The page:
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Tax Deductibility of Donations

Last modified: April 19, 2021
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Overview

Gifts made to 501(c)(3) charitable organizations are generally tax deductible to the donor.  The amount of the tax deduction is limited, and depends on several factors:  the type of gift (cash vs. in-kind or tangible), the specific sub-type of 501(c)(3) receiving the donation, as well as the tax year in question.

Cash Gifts

This is the most common type of donation, and includes not only cash, but also cash-equivalent gifts like stocks, bonds, or other publicly-traded securities.

Gift to Public Charity

Cash donations to a 501(c)(3) organization recognized as a public charity qualify for deductibility up to 60% of AGI (adjusted gross income).  Gifts of securities are similarly deductible, with the value being established as the market value at the time of the gift.

Example 1.  Jane gave a total of $8,500 during 2020 to various 501(c)(3) public charities.  Jane’s total AGI for 2020 was $66,000.  Her entire donation $8,500 should be deductible ($66,000 x 60% = $39,600 limit for 2020).

Example 2.  Kenneth gave a total of $45,000 during 2020 to public charities.  Kenneth’s total AGI for 2020 was $70,000.  His donation deductibility is limited to $42,000 ($70,000 x 60% = $42,000).  The $3,000 he was unable to take for 2020 may be carried over for potential use in a future tax year, up to 5 years.

Gift to Private Foundation

Cash donations to a private foundation 501(c)(3) have lower tax deductibility limits, specifically 30% of AGI.  Similar carryover rules as above apply for donations to private foundations exceeding the single year limit.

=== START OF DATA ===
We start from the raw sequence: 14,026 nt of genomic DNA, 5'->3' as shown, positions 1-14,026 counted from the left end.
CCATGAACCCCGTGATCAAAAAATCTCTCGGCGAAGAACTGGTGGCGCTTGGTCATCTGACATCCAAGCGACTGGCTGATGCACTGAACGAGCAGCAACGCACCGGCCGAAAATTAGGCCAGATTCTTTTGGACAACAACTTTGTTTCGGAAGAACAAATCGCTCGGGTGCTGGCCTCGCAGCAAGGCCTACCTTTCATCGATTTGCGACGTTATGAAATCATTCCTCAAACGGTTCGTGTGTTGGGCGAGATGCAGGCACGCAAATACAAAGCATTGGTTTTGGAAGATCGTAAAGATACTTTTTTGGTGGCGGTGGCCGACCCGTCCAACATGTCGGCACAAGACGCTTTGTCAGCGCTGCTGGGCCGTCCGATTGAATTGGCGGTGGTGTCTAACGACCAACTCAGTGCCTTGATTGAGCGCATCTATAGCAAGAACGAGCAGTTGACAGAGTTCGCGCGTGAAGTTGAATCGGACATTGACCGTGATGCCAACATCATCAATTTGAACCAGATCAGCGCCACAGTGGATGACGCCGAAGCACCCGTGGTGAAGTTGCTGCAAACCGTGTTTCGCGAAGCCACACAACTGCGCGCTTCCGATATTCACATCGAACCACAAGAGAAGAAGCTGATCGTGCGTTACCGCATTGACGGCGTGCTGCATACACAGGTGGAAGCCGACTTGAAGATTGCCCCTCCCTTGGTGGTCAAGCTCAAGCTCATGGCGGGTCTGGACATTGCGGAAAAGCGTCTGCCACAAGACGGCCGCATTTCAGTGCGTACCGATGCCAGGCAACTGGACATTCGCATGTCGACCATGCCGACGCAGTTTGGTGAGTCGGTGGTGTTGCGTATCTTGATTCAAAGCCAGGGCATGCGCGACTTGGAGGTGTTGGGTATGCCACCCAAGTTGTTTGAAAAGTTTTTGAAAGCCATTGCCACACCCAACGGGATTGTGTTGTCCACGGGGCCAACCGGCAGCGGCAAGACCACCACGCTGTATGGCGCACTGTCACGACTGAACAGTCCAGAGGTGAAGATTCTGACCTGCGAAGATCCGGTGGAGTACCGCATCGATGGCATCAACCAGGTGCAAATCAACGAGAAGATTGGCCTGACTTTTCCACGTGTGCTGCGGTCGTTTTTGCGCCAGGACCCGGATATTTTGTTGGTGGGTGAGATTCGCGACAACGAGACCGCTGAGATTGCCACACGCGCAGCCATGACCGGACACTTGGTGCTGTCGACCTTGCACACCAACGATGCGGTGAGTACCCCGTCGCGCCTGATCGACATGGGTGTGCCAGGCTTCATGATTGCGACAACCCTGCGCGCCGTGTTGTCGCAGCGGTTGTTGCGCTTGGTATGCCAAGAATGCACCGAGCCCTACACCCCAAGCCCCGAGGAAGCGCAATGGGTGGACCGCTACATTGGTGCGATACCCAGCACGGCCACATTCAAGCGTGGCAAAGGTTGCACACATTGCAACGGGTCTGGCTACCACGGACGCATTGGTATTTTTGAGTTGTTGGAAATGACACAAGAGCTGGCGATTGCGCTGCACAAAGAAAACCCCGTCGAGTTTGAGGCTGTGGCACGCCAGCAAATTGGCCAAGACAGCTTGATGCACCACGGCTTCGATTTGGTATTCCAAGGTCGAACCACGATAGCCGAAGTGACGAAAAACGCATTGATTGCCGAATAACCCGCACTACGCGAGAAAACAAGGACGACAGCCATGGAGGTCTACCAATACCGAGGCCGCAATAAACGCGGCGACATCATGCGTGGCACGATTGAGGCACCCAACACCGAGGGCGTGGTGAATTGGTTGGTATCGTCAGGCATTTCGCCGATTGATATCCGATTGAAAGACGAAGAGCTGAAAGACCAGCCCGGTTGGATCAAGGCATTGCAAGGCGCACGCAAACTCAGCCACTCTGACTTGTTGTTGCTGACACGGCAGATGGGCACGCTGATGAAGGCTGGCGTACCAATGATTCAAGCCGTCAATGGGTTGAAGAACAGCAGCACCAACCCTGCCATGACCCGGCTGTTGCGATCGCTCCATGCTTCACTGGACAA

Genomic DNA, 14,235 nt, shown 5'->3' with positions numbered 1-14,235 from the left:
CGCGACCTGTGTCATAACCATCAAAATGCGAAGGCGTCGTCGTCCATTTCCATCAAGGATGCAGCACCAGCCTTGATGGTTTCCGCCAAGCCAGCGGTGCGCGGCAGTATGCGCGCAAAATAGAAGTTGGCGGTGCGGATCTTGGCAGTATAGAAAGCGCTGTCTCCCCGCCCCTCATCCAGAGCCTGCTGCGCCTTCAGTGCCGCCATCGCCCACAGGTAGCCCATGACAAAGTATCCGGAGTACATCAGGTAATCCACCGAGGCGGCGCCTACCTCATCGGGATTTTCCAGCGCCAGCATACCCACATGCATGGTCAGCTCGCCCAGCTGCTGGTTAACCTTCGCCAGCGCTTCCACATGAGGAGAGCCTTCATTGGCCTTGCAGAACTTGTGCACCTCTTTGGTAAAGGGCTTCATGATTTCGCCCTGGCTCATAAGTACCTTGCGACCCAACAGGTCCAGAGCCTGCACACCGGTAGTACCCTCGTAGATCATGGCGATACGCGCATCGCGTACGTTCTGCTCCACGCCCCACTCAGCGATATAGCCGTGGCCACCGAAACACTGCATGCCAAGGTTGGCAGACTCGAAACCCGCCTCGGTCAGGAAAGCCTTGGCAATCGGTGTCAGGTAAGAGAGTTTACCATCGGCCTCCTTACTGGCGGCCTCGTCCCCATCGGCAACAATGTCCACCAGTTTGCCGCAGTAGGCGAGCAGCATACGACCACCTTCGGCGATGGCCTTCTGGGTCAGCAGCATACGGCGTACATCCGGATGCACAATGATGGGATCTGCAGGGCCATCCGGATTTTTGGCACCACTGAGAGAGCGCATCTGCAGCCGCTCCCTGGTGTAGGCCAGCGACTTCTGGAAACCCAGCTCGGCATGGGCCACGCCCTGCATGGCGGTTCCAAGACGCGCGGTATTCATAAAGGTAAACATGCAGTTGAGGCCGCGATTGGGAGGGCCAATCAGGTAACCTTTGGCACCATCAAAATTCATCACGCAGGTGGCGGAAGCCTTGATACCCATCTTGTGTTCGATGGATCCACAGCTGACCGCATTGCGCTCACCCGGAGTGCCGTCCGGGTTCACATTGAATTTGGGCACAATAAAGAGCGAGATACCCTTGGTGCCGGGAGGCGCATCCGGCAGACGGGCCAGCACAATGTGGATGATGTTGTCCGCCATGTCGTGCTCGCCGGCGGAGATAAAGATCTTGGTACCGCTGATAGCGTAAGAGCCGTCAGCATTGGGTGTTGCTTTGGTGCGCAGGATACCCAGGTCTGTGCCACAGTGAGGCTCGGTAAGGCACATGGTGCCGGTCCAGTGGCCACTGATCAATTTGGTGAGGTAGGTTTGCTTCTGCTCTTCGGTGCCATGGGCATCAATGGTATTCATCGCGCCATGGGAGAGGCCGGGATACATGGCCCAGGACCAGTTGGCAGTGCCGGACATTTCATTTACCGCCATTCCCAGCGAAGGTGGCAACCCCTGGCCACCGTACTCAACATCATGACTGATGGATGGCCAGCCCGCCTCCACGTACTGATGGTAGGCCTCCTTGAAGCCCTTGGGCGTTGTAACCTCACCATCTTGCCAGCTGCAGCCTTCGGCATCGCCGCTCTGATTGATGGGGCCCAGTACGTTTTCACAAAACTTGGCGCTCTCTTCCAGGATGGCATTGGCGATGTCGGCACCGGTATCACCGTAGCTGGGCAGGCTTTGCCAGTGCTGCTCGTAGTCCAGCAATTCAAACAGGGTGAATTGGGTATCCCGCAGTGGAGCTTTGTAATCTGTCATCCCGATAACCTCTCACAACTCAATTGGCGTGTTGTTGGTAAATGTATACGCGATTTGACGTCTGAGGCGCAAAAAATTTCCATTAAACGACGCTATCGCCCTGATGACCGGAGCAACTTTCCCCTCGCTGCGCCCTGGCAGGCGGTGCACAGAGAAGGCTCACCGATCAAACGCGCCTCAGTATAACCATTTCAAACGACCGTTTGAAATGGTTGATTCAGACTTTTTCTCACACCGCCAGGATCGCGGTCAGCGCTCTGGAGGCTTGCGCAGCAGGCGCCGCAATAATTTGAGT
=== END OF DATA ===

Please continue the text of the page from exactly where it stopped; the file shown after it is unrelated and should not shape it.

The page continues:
Non-Cash (In-Kind) Gifts

The same deductibility limits apply to non-cash gifts, but valuation is key.  Donations of tangible items, also known as in-kind gifts, are valued at fair market value at the time of the donation.  Large gifts, specifically those valued over $10,000, may require a professional appraisal.  If a donor gives a combination of cash and non-cash gifts, the limit applies to the combined total, not to each category separately.

Vehicle Gifts

Though vehicles are considered in-kind gifts, the valuation for tax purposes depends on the usage of the vehicle by the recipient charity.  If the charity keeps and uses the vehicle, the valuation is set as the fair market value at the time of the gift.  If, however, the charity sells the vehicle to convert the gift to cash, the valuation is set as the amount the charity is able to sell the vehicle for.

Gifts of Services and/or Rent

Gifts of services or time, such as the work performed pro bono by an attorney, are not tax deductible to the donor.  It may have to be valued as income by the charity, but it has no value for purposes of the donor.  Similarly, the donation of a space rent-free to a charity cannot be valued for donation purposes.

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This Post Has 2 Comments

    1. No, a tenant cannot deduct improvement to their own property as a charitable contribution, but they should be able to deduct the expense as a renovation or construction expense in their tax filing.

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